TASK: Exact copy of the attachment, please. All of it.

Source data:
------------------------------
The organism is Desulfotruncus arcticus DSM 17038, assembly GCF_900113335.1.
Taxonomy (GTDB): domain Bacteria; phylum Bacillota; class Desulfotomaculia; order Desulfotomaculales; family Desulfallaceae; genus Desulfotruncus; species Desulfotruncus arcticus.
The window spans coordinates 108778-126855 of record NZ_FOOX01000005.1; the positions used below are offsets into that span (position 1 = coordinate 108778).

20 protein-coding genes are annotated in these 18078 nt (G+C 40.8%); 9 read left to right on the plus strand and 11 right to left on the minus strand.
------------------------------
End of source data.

The organism is Desulfotruncus arcticus DSM 17038, assembly GCF_900113335.1.
Taxonomy (GTDB): domain Bacteria; phylum Bacillota; class Desulfotomaculia; order Desulfotomaculales; family Desulfallaceae; genus Desulfotruncus; species Desulfotruncus arcticus.
The window spans coordinates 108778-126855 of record NZ_FOOX01000005.1; the positions used below are offsets into that span (position 1 = coordinate 108778).

20 protein-coding genes are annotated in these 18078 nt (G+C 40.8%); 9 read left to right on the plus strand and 11 right to left on the minus strand.